Scottish consultation on building flood resilient places

A consultation on a proposed Scottish National Flood Resilience strategy seeks views on how to build community flood resilience and engage a broader range of delivery partners to implement more diverse flood management actions faster. The consultation results could lead to support becoming available for communities to prepare for and adapt to the threat of flooding.

Actions to complement existing and planned flood protection measures could include:

  • More natural flood management measures like tree planting and use of natural landforms to slow run-off and capture water
  • Greater use of blue-green infrastructure such as urban green spaces and ponds to reduce the amount of water flowing into drains
  • Improved community resilience, such as through the funding and training of local flood groups to help communities prepare for, respond to and recover from flooding events

The proposals sit alongside wider work to adapt Scotland to the threat of climate change, including Scotland’s third National Adaptation Plan, which is due to be published in the autumn.

Launching the consultation during a visit to Alva in Clackmannanshire to see local community flood resilience work, Cabinet Secretary for Net Zero and Energy Mairi McAllan said, “Flooding is Scotland’s biggest climate adaptation challenge. As we have sadly seen recently, it can have a devastating impact on communities and people – as well as the direct impacts to flooded homes and business, it can disrupt lives, livelihoods and affect physical and mental health long after the waters have receded.

“Climate change means extreme weather events like floods will become more frequent, which is why we’re investing £42 million each year and an additional £150 million during this parliament on measures to reduce the impacts of flooding.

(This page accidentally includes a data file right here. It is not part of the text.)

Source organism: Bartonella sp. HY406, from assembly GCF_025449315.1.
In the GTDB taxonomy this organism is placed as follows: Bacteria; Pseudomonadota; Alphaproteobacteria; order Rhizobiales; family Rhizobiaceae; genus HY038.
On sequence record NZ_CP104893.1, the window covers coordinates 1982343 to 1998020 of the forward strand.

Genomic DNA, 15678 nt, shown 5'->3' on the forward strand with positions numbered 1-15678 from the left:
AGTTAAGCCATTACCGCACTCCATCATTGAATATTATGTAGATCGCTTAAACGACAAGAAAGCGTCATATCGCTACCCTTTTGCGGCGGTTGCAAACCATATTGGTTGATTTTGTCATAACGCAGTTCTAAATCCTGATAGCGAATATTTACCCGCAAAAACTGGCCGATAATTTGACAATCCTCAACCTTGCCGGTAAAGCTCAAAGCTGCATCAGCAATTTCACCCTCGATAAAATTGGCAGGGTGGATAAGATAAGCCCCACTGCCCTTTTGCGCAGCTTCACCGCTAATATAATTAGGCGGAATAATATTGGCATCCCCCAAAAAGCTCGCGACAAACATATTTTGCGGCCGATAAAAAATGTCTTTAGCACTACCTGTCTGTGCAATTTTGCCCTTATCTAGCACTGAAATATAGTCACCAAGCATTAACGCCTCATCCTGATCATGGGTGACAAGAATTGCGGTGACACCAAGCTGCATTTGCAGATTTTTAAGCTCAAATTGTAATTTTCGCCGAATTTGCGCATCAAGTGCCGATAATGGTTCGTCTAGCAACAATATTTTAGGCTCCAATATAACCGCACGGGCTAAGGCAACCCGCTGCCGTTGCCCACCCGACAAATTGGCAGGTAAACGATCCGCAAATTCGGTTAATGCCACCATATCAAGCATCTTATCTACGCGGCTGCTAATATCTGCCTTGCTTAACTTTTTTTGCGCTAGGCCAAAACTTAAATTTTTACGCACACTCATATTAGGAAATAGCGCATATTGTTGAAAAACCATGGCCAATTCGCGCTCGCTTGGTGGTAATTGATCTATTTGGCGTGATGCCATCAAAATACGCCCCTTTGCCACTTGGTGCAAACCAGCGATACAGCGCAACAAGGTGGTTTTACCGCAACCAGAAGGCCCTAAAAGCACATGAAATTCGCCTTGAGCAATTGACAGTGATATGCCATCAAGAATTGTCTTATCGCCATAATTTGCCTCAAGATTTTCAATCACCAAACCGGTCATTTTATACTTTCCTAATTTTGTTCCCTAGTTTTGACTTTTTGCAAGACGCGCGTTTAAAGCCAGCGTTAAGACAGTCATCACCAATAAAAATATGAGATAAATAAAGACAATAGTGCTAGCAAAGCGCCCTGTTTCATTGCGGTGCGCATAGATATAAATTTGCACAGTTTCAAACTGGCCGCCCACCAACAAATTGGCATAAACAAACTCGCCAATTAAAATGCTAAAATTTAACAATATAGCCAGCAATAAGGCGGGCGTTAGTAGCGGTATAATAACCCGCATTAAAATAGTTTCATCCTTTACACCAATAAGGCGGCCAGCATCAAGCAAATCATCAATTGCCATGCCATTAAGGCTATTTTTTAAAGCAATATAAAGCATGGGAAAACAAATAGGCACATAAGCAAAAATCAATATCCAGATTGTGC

“However, at the same time we need to learn to adapt the places where we live and work to flooding. We want to move away from thinking we can eradicate flood risk to a position where we are working across society to create flood resilient places.

“We want to hear people’s views on how we can reduce our exposure to flooding and lessen the impact when it does happen – and we want to involve a much broader range of people and organisations in doing so. I urge anyone with an interest to respond to our consultation to make Scotland as flood resilient as possible for generations to come.”

In relation to soil health, the consultation document sets out a number of questions around the use of natural flood management (NFM) measures, which protect, restore, and mimic the natural functions of catchments, floodplains and the coast to slow and store water and dissipate wave energy.

The document says that NFM measures can include soil and land management, river and floodplain management, woodland management, run-off management and coast and estuary management. It asks respondents to comment on which NFM measures they think might be most helpful, including using soil and land management techniques to slow down the flow of water and increase infiltration and retention, using floodplains more effectively, increasing woodland and enhancing peatlands.

Carol Raeburn, Director, Scottish Flood Forum said, “Recovery from a flood event can be a long journey. Many of the communities we work with find comfort in forming a flood action group like the volunteers from Menstrie, Alva and Tillicoultry here today, showcasing what they can do to prepare for, respond to and look after their neighbours.

“With climate change we have all witnessed the frequency and severity of flood events in recent months. This is why it is so important that the people of Scotland take this opportunity to take part in the public consultation as individuals and as community groups to help shape Scotland’s first national flood strategy for future weather events.”

Find out more and take part in the consultation

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